This one's a whopper.
Not a flopper, a whopper.
I saw it Friday night in an absolutely packed house. I saw it again Saturday night, too, just to make sure I wasn't dreaming.
It's that awesome.
(And for what it's worth, the house was packed again then, too. For the second one, which was obviously more last minute, I searched five theaters before finding two seats available side-by-side.)
The film is opening huge, and displaced The Force Awakens on Friday for the day's top box office take.
The Revenant is also making everyone's Oscar short list in multiple categories, including Best Actor, Best Director, Best Cinematography, and Best Picture.
But here's a funny anecdote for you, to provide a sense of how broadly people's opinions can vary about art—or this film. After it ended Friday, you could hear a pin drop. And then began one of those raggedy yet strong standing ovations you get at films (as opposed to seemingly synchronized or choreographed ones at plays, led by wanting actors on a stage). As we filed out, people were whispering, raving, seemingly sobered, stirred, moved, or even enchanted. Saturday, I saw it in another city, in another theater, and obviously with another crowd. When it was over, the toad behind us turned to his wife and burped, "I give it a low B." She indifferently sniffed, "Yeah," as if someone had mistakenly handed her a half-eaten M&M rather than some coveted Monster Truck Show ticket. But in the row ahead, a dozen adherents sat quietly, respectfully, studying the credits 'til the very end, then left and buzzed to one another, "He'll definitely get an Oscar for that one."
"Everyone's a critic," I thought from my velvet perch.
And we each have the right to be, of course. It's the way of the world.
As for my two cents, I am of the opinion that Alejandro Iñárritu is a visionary. His frequent partner in crime—cinematographer Emmanuel “Chivo” Lubezki—is fast becoming so ahead of his time that, to my way of thinking, he's practically creating a standalone stylistic genre, the sort pioneered by NBC's ER, which included a lot of "walk and talk" tracking shots that embed the viewer rather voyeuristically into a scene, making one feel that s/he has become part of the dialogue and essential to the action.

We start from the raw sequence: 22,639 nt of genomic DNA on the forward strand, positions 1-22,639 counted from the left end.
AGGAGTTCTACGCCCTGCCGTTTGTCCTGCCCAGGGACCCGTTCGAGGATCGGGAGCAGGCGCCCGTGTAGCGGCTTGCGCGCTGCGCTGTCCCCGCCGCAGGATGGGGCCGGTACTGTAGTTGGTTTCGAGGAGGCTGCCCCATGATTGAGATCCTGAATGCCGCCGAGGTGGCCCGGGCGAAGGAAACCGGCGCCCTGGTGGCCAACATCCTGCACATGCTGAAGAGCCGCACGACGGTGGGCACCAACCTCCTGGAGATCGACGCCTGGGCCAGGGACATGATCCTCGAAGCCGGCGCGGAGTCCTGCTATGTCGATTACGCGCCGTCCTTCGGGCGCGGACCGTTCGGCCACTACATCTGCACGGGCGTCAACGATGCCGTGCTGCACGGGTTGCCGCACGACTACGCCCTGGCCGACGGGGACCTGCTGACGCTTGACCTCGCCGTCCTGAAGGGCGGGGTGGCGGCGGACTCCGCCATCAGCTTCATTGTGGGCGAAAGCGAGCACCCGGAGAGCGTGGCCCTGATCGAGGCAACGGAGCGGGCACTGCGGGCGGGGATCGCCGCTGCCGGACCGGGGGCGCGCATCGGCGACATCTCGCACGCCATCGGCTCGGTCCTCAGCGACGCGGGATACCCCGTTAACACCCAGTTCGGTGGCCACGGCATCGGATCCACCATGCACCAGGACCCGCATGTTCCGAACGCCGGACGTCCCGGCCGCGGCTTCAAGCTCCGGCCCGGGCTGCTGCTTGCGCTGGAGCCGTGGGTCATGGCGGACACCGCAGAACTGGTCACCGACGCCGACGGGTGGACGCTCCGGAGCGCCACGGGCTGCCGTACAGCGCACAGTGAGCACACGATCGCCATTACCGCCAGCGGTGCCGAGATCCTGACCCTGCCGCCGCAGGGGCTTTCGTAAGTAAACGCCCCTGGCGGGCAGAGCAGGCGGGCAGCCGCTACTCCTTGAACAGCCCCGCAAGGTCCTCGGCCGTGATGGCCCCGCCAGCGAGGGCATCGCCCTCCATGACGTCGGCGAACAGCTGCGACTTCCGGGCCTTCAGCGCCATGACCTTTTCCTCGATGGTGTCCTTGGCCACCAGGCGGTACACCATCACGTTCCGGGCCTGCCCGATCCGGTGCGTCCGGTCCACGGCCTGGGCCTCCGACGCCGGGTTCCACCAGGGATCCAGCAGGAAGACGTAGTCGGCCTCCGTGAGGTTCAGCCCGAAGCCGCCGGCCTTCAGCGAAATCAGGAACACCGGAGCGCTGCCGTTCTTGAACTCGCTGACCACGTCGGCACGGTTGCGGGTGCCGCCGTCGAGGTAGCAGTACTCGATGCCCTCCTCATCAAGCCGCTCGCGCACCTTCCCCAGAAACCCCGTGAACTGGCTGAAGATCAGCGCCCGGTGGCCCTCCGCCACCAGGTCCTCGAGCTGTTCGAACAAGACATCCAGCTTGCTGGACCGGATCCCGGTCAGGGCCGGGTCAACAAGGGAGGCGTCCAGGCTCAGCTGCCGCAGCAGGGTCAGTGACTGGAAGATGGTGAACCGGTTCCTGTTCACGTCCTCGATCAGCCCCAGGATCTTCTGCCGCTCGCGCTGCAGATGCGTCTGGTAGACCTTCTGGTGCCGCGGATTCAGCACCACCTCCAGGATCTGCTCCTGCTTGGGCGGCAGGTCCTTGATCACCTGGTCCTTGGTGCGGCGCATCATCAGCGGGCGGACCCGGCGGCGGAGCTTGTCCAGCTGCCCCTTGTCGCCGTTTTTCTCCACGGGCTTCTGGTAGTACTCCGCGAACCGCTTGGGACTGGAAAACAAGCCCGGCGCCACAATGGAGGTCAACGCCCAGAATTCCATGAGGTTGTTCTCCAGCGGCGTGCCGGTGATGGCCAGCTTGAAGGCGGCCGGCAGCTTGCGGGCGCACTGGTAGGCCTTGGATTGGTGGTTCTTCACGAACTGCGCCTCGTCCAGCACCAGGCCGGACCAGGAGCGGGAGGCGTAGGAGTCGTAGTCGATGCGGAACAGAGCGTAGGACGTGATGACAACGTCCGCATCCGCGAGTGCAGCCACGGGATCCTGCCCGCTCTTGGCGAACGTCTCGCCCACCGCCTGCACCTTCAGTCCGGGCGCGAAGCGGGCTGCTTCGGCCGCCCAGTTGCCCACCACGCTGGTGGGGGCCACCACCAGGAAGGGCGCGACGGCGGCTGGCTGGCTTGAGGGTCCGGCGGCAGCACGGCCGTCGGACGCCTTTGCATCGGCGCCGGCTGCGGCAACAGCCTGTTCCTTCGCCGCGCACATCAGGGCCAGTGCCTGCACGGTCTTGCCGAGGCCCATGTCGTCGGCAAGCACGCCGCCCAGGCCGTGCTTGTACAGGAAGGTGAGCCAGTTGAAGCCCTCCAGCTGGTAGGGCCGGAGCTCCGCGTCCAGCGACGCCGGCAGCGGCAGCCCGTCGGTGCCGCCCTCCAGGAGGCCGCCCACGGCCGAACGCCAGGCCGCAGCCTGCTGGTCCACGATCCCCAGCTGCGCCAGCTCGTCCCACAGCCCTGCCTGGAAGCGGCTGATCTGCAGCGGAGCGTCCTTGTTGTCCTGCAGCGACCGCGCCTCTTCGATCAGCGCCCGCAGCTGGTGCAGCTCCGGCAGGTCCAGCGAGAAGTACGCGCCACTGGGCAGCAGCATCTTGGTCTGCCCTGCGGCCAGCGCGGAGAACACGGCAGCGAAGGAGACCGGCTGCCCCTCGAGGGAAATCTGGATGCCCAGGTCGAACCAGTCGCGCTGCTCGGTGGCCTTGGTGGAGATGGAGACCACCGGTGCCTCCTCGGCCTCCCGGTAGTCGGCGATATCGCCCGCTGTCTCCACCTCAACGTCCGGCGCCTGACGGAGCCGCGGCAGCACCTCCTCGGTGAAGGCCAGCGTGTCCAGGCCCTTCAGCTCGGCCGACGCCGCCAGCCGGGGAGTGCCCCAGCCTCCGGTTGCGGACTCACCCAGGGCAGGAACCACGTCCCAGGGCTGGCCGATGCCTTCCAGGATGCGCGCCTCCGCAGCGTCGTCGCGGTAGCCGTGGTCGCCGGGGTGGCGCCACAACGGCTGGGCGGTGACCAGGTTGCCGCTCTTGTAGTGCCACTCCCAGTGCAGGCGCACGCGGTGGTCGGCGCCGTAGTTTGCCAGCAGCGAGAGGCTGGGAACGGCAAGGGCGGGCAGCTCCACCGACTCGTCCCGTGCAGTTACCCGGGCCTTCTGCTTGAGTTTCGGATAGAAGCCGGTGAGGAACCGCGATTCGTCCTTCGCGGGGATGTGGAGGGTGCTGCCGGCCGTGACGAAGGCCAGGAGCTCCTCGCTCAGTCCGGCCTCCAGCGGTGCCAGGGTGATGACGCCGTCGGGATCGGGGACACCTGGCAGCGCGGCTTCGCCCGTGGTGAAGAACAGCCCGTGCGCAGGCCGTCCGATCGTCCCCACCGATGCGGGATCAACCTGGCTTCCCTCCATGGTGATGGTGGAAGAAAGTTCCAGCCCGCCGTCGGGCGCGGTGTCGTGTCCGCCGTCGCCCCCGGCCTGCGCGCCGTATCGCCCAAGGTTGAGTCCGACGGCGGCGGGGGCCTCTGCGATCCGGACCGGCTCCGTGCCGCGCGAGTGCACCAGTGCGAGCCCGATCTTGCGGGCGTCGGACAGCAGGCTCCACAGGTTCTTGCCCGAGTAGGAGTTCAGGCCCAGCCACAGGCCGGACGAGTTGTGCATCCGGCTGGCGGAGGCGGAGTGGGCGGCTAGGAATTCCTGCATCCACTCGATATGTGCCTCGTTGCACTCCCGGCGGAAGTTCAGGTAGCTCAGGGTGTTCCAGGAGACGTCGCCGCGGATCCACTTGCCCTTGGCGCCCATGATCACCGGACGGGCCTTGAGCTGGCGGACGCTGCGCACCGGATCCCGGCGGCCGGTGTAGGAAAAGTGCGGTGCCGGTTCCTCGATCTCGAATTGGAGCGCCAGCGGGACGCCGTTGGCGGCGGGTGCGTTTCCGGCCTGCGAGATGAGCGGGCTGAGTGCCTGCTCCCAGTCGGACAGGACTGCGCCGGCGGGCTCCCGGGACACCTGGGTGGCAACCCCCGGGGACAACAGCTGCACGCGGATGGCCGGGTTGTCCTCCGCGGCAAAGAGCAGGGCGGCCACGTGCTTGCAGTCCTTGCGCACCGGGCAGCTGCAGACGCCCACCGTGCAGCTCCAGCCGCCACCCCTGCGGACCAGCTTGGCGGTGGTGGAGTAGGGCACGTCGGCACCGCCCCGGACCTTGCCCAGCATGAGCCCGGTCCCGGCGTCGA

You may have already appreciated Chivo's work in Birdman, Gravity, Tree of Life, Children of Men, or Ali. It's a little frenetic, a little dizzying, and only sporadically a little much. On the whole, it is flat-out mesmerizing once the ol' inner ear dials-in and you've acclimated to the bounce.
I equate it to watching life as if it were filmed by a butterfly.
The Revenant's opening sequence alone, which lasts perhaps 15 spellbinding minutes, is one of the most "Do I have your attention now?" that I've seen since, well, Mad Max or Sicario, which only goes to show how strong this past year has been. Having seen The Revenant or something on its order, you'll be inclined to giggle at other films' cute lil' wannabe trailers and think to oneself, "Gosh, what passé cheese." (Matthew McConaughey's forthcoming Free State of Jones, for example, looks quaint by comparison—like an after-school special—though aiming mightily to be very serious and scented Oscar bait.)
Occurring during six tumultuous weeks in 1823, The Revenant portrays unfortunate scout Hugh Glass's comings and goings before and after a bear mauling. There are Ree indians, French fur trappers, a motley crew of ne'er-do-well Americans, and a rather glaring shortage of antibiotics, lip balm, and loos. The next hot shower-and-shave you take after seeing the film will feel entirely unnecessary and completely frivolous.
Tom Hardy, Domhnaall Gleeson, Will Poulter, Lukas Haas [surprise!], and all the rest perform dutifully, but this is so clearly a DiCaprio vehicle that it matters not one iota who rides in his sidecar.
You're not seeing it for them, you're seeing it for him—and to watch him love, lose, and live on. And to ride that thundering horse over the everlovin' cliff while dodging zingy arrows.
And he does that, my friend, he does all that and so much more.
(Which is a far juxtapositional cry from Hardy's shortsighted antagonist who, in response to an earlier question, "What sort of life is that?" burps and sniffs, "Life? What life? I ain't got nothin' but livin', and without these pelts there ain't even that.")
Somehow, in The Valley of the Shadow of Death, Glass reminds us the price of every single breath, the precariousness and preciousness of life, and shows us—whatever his initial motivation—not only what it is to survive but, eventually, what it is to live again by leaving it all on the field, then in the Creator's hands.